After arriving at the London Cooking Project and receiving a pleasant welcome from Chef Simon Fernandez, even whilst he was prepping for dinner, and a welcome glass of prosecco, we got an equally warm greeting from Kimberly who explained about Ferdies Food Lab and also that they have been using the London Cooking Project for other projects – sorry, we can’t divulge, so you will just have to keep an eye on their site for further developments!
Simon’s menu had an array of colourful language that drew you straight in and made you want to enquire about his inspirations for various dishes – plus he had carefully thought out wine pairings as well to aid those difficult decisions!
As we settled down to dinner in the bright and airy dining room, we were served little breaded pillows of slow cooked rib of lamb accompanied by a wonderful herby, citrus dip and gorgeous warm, garlicy Afghan bread – we agreed that we could have eaten mountains of this alone and been very content whilst drinking wine, but had to restrain ourselves to save space for the foodie delights that were to follow.
Next was an interesting combination of beetroot cured salmon complemented by a gentle heat from the horseradish parfait, and served in a true French way with lots of fresh crusty baguette and butter.
Loved the chilli heat, herbs and spice notes in the Asian dressing of the cucumber spaghetti which went well with the vegetarian haggis – a new experience for us.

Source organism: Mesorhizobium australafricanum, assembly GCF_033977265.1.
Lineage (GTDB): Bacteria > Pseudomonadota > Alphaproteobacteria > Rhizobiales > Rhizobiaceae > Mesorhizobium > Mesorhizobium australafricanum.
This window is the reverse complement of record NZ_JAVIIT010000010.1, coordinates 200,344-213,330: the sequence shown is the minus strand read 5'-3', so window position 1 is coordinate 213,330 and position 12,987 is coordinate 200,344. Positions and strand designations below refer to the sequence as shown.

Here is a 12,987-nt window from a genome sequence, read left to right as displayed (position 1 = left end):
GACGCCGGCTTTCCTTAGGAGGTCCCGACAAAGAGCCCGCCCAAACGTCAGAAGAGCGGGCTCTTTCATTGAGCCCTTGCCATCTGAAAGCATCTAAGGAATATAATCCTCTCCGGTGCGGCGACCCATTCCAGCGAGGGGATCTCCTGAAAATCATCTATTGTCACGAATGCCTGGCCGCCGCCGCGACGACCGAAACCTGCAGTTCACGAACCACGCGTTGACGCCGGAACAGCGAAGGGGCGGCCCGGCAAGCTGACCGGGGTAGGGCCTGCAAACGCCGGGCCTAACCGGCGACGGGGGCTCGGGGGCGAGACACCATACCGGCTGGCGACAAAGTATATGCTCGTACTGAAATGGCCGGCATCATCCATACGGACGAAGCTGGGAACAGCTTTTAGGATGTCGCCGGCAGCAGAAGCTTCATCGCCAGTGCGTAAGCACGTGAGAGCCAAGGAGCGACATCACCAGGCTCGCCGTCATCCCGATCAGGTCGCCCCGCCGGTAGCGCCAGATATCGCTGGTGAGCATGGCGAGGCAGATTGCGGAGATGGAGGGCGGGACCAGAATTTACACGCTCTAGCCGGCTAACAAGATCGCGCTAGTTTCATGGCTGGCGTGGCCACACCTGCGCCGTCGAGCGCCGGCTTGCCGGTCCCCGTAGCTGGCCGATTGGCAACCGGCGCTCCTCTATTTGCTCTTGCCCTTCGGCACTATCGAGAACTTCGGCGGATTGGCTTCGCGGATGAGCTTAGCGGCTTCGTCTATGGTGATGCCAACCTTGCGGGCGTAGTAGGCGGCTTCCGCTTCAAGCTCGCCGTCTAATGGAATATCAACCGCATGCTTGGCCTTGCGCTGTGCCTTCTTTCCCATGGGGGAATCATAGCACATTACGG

Whilst we waited for our next course, it gave us time to get to know some of the other diners, including fellow foodies and travel bloggers.
Roasted rack of rose veal followed with veal meatballs, and a cauliflower california to ensure we were getting some of our five a day!
We have to note that we found the veal meatballs slightly too sweet for our liking due to the apricots, and the rack of veal had a sea salt crust, but otherwise the veal was tender and delicious to eat. Our favourite was the refreshing citrus and fruit elements of the cauliflower salad: roasted cauliflower with clementines, sour cherries, dried cranberries, grapes and topped with mint and toasted almonds, that danced across your palate and made you keep going back for more as it had a wonderful texture and flavour.
Simon explained to me that he had made a selection of sorbets including a lime and cardamom, almond gelato, and a melon sorbet – and the pot shot aspect came in as he quickly prepared the desserts alternating between sorbets so that the table was a wash of colours at dessert time!
I particularly loved the cardomom notes complemented by the citrus from the lime, but also my second favourite was the almond one. What was more impressive was that I found out it was Simon’s first attempt at his cherry and chocolate tart – braver than I would be when having a load of foodies turn up for dinner.
I liked the bed of chocolate mousse, though would have like some other texture in the tart, like cocoa nibs in the biscuit base, but otherwise an interesting summery dessert.
To round of the meal, Simon brought us dainty little morsels of treacle tart and cocoa almonds – particularly enjoyed the spiced apricot sauce on the treacle tart as it helped cut through the sweetness of a traditional treacle tart – that we could enjoy with more wine, and sat down to chat with all of us.